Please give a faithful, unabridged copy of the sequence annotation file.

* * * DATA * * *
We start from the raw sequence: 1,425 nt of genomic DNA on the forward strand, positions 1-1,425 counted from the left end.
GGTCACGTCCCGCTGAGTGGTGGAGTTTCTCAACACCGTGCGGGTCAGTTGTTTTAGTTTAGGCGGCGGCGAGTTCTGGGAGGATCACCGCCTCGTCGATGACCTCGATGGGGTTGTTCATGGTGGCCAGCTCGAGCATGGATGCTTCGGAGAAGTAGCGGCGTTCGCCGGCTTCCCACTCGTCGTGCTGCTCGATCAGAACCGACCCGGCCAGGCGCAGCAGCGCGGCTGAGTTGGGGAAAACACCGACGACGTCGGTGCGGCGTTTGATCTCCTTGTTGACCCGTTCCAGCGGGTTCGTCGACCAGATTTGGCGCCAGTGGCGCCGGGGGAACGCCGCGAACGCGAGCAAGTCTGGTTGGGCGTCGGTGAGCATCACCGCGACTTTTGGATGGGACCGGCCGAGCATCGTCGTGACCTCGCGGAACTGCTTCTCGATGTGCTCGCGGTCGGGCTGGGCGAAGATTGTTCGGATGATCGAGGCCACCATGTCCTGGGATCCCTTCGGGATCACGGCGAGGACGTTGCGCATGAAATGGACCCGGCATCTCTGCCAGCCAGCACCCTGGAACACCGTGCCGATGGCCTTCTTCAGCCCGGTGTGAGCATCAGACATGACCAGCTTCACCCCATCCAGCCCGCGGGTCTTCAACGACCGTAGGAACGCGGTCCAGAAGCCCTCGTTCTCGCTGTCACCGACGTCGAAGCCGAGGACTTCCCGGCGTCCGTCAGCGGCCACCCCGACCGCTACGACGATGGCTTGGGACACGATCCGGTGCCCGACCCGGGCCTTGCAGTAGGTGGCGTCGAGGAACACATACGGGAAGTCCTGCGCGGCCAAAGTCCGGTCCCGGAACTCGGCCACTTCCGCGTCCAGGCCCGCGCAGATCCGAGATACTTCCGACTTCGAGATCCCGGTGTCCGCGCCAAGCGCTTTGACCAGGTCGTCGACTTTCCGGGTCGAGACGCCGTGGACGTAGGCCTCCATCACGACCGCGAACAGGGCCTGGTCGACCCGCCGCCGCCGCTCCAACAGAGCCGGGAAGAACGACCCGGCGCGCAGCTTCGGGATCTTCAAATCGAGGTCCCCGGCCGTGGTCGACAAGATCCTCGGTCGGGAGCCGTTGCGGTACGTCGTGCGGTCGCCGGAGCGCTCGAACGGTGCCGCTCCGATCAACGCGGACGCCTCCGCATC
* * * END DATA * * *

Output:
We start from the raw sequence: 1,425 nt of genomic DNA on the forward strand, positions 1-1,425 counted from the left end.
GGTCACGTCCCGCTGAGTGGTGGAGTTTCTCAACACCGTGCGGGTCAGTTGTTTTAGTTTAGGCGGCGGCGAGTTCTGGGAGGATCACCGCCTCGTCGATGACCTCGATGGGGTTGTTCATGGTGGCCAGCTCGAGCATGGATGCTTCGGAGAAGTAGCGGCGTTCGCCGGCTTCCCACTCGTCGTGCTGCTCGATCAGAACCGACCCGGCCAGGCGCAGCAGCGCGGCTGAGTTGGGGAAAACACCGACGACGTCGGTGCGGCGTTTGATCTCCTTGTTGACCCGTTCCAGCGGGTTCGTCGACCAGATTTGGCGCCAGTGGCGCCGGGGGAACGCCGCGAACGCGAGCAAGTCTGGTTGGGCGTCGGTGAGCATCACCGCGACTTTTGGATGGGACCGGCCGAGCATCGTCGTGACCTCGCGGAACTGCTTCTCGATGTGCTCGCGGTCGGGCTGGGCGAAGATTGTTCGGATGATCGAGGCCACCATGTCCTGGGATCCCTTCGGGATCACGGCGAGGACGTTGCGCATGAAATGGACCCGGCATCTCTGCCAGCCAGCACCCTGGAACACCGTGCCGATGGCCTTCTTCAGCCCGGTGTGAGCATCAGACATGACCAGCTTCACCCCATCCAGCCCGCGGGTCTTCAACGACCGTAGGAACGCGGTCCAGAAGCCCTCGTTCTCGCTGTCACCGACGTCGAAGCCGAGGACTTCCCGGCGTCCGTCAGCGGCCACCCCGACCGCTACGACGATGGCTTGGGACACGATCCGGTGCCCGACCCGGGCCTTGCAGTAGGTGGCGTCGAGGAACACATACGGGAAGTCCTGCGCGGCCAAAGTCCGGTCCCGGAACTCGGCCACTTCCGCGTCCAGGCCCGCGCAGATCCGAGATACTTCCGACTTCGAGATCCCGGTGTCCGCGCCAAGCGCTTTGACCAGGTCGTCGACTTTCCGGGTCGAGACGCCGTGGACGTAGGCCTCCATCACGACCGCGAACAGGGCCTGGTCGACCCGCCGCCGCCGCTCCAACAGAGCCGGGAAGAACGACCCGGCGCGCAGCTTCGGGATCTTCAAATCGAGGTCCCCGGCCGTGGTCGACAAGATCCTCGGTCGGGAGCCGTTGCGGTACGTCGTGCGGTCGCCGGAGCGCTCGAACGGTGCCGCTCCGATCAACGCGGACGCCTCCGCATC